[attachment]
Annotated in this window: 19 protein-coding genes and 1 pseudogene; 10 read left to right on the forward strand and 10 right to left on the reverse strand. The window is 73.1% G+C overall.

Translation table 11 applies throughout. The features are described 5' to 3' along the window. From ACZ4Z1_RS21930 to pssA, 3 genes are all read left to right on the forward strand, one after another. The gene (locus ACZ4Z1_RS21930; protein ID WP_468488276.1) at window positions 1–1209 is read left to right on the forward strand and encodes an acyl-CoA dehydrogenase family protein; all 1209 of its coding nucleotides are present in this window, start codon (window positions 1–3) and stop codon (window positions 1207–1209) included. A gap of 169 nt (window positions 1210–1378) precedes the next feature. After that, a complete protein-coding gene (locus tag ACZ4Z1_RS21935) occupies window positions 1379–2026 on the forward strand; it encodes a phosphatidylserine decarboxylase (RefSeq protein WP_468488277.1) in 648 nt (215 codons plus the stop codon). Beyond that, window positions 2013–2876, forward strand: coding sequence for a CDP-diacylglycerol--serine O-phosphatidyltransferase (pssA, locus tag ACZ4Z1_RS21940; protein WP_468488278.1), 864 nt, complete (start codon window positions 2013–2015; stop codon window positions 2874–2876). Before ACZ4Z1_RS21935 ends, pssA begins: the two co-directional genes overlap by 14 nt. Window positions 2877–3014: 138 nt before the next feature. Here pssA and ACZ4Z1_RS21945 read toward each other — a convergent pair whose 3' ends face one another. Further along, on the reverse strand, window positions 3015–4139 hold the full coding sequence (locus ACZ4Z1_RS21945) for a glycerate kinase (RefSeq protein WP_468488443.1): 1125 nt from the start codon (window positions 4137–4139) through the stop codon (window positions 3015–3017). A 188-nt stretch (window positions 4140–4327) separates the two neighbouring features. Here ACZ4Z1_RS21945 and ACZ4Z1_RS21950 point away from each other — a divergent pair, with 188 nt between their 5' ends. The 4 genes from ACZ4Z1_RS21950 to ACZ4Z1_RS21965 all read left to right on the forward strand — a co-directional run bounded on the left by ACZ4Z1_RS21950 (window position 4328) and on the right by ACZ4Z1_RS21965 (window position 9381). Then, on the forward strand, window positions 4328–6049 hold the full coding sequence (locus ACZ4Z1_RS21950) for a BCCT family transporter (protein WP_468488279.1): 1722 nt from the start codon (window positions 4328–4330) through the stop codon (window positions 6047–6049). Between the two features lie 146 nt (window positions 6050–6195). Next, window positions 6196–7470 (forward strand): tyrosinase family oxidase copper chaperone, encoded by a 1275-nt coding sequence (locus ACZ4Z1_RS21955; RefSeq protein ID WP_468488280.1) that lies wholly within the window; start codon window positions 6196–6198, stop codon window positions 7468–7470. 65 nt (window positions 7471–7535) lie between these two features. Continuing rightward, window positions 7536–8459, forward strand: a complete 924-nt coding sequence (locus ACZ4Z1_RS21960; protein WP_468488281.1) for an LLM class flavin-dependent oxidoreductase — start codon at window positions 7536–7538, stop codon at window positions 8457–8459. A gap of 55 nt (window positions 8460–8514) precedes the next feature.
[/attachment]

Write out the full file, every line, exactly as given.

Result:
Annotated in this window: 19 protein-coding genes and 1 pseudogene; 10 read left to right on the forward strand and 10 right to left on the reverse strand. The window is 73.1% G+C overall.

Translation table 11 applies throughout. The features are described 5' to 3' along the window. From ACZ4Z1_RS21930 to pssA, 3 genes are all read left to right on the forward strand, one after another. The gene (locus ACZ4Z1_RS21930; protein ID WP_468488276.1) at window positions 1–1209 is read left to right on the forward strand and encodes an acyl-CoA dehydrogenase family protein; all 1209 of its coding nucleotides are present in this window, start codon (window positions 1–3) and stop codon (window positions 1207–1209) included. A gap of 169 nt (window positions 1210–1378) precedes the next feature. After that, a complete protein-coding gene (locus tag ACZ4Z1_RS21935) occupies window positions 1379–2026 on the forward strand; it encodes a phosphatidylserine decarboxylase (RefSeq protein WP_468488277.1) in 648 nt (215 codons plus the stop codon). Beyond that, window positions 2013–2876, forward strand: coding sequence for a CDP-diacylglycerol--serine O-phosphatidyltransferase (pssA, locus tag ACZ4Z1_RS21940; protein WP_468488278.1), 864 nt, complete (start codon window positions 2013–2015; stop codon window positions 2874–2876). Before ACZ4Z1_RS21935 ends, pssA begins: the two co-directional genes overlap by 14 nt. Window positions 2877–3014: 138 nt before the next feature. Here pssA and ACZ4Z1_RS21945 read toward each other — a convergent pair whose 3' ends face one another. Further along, on the reverse strand, window positions 3015–4139 hold the full coding sequence (locus ACZ4Z1_RS21945) for a glycerate kinase (RefSeq protein WP_468488443.1): 1125 nt from the start codon (window positions 4137–4139) through the stop codon (window positions 3015–3017). A 188-nt stretch (window positions 4140–4327) separates the two neighbouring features. Here ACZ4Z1_RS21945 and ACZ4Z1_RS21950 point away from each other — a divergent pair, with 188 nt between their 5' ends. The 4 genes from ACZ4Z1_RS21950 to ACZ4Z1_RS21965 all read left to right on the forward strand — a co-directional run bounded on the left by ACZ4Z1_RS21950 (window position 4328) and on the right by ACZ4Z1_RS21965 (window position 9381). Then, on the forward strand, window positions 4328–6049 hold the full coding sequence (locus ACZ4Z1_RS21950) for a BCCT family transporter (protein WP_468488279.1): 1722 nt from the start codon (window positions 4328–4330) through the stop codon (window positions 6047–6049). Between the two features lie 146 nt (window positions 6050–6195). Next, window positions 6196–7470 (forward strand): tyrosinase family oxidase copper chaperone, encoded by a 1275-nt coding sequence (locus ACZ4Z1_RS21955; RefSeq protein ID WP_468488280.1) that lies wholly within the window; start codon window positions 6196–6198, stop codon window positions 7468–7470. 65 nt (window positions 7471–7535) lie between these two features. Continuing rightward, window positions 7536–8459, forward strand: a complete 924-nt coding sequence (locus ACZ4Z1_RS21960; protein WP_468488281.1) for an LLM class flavin-dependent oxidoreductase — start codon at window positions 7536–7538, stop codon at window positions 8457–8459. A gap of 55 nt (window positions 8460–8514) precedes the next feature.